Role of private sector in economic recovery post-lockdown
The size of Pakistan’s GDP is around $300 billion. If the informal economy size is about 30%, then the total economy size would be around $390 billion. A month-long lockdown will take out $32.5 billion if there is zero economic activity. Since telecom, utilities, banking, e-commerce, freelancing, work from home by content writers, advertisers, programmers, teachers and graphic designers still going on along with wholesale/retail trade of fast-moving consumer goods and activities in rural farms, we can expect the loss to be about 60% to 75% off when there is zero economic activity. So, by rough estimates, a month-long lockdown would have trimmed GDP growth by 1% at least. A prolonged lockdown or slowdown in economy for another two months may very well make overall economic growth negative as feared by World Bank in its latest economic assessment for the country. A further decrease in interest rates amidst lower expected inflation and lower international oil prices can help in meeting the challenge of worsening fiscal deficit and decline in economic growth.
Following the outbreak of COVID-19, the government has cut interest rate by 2.25% in two phases from 13.25% to 11% and announced investment incentives for the construction sector. The construction sector was specifically targeted since it has a significant potential to provide employment to masons, electricians, plumbers, painters, welders, carpenters and those retail and wholesale businesses who sell the tools and accessories related to construction. A lot of other industries are connected with the construction sector namely, steel, cement, paint and varnishing, brick, cables, pipes, aluminium, marble, tiles, ceramics, electric lighting, fan, electronics, furniture, curtain, carpet and rugs, plastic, spare parts, transport, electricity, gas, banking and insurance to name a few.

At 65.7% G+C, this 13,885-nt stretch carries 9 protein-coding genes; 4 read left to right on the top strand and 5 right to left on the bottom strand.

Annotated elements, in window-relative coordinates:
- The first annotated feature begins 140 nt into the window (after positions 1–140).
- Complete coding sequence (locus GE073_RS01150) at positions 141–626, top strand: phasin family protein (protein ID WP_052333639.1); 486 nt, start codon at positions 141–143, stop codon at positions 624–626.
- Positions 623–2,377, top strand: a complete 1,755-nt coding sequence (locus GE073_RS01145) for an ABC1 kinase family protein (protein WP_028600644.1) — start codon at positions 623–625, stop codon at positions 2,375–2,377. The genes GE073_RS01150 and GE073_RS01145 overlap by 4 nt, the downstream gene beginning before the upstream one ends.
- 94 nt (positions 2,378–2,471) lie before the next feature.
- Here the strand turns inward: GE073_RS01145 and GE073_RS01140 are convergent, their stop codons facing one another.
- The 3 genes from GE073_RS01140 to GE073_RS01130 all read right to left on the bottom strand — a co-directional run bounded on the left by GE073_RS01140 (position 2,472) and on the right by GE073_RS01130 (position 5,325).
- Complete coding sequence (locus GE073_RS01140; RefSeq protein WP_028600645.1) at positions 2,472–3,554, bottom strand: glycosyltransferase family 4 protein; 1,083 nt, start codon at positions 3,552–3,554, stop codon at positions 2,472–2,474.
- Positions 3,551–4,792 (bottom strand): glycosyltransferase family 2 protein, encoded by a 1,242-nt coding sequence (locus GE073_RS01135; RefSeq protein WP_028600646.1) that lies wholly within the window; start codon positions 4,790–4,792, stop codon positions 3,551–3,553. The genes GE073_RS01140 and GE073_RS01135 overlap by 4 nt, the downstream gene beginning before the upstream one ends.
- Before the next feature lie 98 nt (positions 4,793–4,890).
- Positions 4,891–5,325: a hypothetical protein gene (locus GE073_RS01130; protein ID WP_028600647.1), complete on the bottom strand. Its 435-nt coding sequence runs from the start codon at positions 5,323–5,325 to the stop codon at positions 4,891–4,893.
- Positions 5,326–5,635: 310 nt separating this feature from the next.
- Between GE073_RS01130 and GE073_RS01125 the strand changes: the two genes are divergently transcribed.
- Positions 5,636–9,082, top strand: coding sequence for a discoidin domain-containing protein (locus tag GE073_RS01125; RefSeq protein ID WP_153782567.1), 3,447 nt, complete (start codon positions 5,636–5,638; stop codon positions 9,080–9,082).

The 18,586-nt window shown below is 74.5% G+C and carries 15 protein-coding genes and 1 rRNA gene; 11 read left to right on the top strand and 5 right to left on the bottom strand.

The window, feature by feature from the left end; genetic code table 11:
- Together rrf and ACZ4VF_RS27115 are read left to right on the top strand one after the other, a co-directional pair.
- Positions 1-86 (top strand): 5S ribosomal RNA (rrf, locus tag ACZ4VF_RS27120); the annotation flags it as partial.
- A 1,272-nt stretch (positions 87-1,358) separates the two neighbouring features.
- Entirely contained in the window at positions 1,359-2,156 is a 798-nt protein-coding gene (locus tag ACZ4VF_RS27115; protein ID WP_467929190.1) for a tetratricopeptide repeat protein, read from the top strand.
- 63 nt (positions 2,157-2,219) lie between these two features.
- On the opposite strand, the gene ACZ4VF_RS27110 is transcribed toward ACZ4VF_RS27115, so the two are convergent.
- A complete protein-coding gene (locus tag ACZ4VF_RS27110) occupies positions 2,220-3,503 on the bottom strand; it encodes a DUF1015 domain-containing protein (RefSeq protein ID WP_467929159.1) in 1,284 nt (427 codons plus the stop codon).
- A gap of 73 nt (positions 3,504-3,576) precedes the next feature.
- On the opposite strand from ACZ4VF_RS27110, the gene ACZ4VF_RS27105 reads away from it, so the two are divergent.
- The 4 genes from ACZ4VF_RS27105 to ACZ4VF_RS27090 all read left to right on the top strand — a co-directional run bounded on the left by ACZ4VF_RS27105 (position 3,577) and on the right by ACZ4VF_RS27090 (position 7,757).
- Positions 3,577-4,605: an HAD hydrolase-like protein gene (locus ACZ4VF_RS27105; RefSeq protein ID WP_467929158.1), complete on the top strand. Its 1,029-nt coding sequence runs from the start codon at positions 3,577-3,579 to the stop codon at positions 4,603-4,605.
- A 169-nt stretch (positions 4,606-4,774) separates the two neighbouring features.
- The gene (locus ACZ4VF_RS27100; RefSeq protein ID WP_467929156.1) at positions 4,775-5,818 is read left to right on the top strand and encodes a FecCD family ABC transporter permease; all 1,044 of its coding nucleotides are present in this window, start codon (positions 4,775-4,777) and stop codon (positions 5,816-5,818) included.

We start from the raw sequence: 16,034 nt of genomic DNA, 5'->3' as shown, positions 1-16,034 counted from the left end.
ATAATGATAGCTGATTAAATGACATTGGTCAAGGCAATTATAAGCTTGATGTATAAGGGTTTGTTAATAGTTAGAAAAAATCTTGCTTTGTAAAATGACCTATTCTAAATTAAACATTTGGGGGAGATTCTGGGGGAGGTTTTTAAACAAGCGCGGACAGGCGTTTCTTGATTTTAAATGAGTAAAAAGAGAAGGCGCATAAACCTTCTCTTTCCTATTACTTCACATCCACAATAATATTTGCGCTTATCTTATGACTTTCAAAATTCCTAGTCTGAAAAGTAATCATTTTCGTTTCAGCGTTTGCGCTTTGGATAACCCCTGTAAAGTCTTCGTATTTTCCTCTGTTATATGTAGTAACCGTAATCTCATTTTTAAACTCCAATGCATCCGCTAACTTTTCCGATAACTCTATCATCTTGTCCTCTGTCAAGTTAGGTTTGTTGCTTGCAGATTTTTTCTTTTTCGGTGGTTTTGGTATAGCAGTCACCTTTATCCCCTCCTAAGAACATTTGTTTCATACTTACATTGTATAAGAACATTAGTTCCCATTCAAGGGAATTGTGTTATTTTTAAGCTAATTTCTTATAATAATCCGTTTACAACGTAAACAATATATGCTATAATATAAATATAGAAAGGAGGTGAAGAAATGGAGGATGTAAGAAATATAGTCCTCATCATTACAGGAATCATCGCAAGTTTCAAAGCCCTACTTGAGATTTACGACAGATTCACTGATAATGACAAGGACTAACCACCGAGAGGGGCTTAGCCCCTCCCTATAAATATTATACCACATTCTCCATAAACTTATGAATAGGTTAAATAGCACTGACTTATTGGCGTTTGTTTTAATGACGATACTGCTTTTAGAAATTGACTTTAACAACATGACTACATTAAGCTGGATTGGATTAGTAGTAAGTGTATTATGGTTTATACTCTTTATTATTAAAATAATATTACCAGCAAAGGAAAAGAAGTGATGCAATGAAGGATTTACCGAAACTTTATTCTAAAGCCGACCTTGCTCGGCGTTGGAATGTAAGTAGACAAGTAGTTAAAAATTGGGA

State bank has also taken other steps to support the economy. These include i) relaxing the Debt Burden Ratio requirement from 50% to 60%, ii) reducing the Capital Conservation Buffer from its existing level of 2.50% to 1.50%, iii) Deferring the payment of principal on loans and advances by one year and iv) introducing refinance scheme for the financing wage bill.
We have a workforce hungry for work even at lower wages and businesses that are anxiously looking to survive. Falling oil prices have provided an opportunity to become competitive. Realignment in product mix can help the textile, pharmaceutical, surgical goods, cement, processed food and hygiene industry.
Textile industry can produce goods which are used in hospitals and medical care, such as towels, bedsheets, face masks, handkerchiefs, and suits worn by medical practitioners and patients, for instance.
Pharmaceutical companies can meet the demand of antibiotics, anti-viral and other medicines not only for the local market but also for neighbouring countries. Surgical goods industry can also join the global value chain and supply the surgical instruments used in intensive medical care.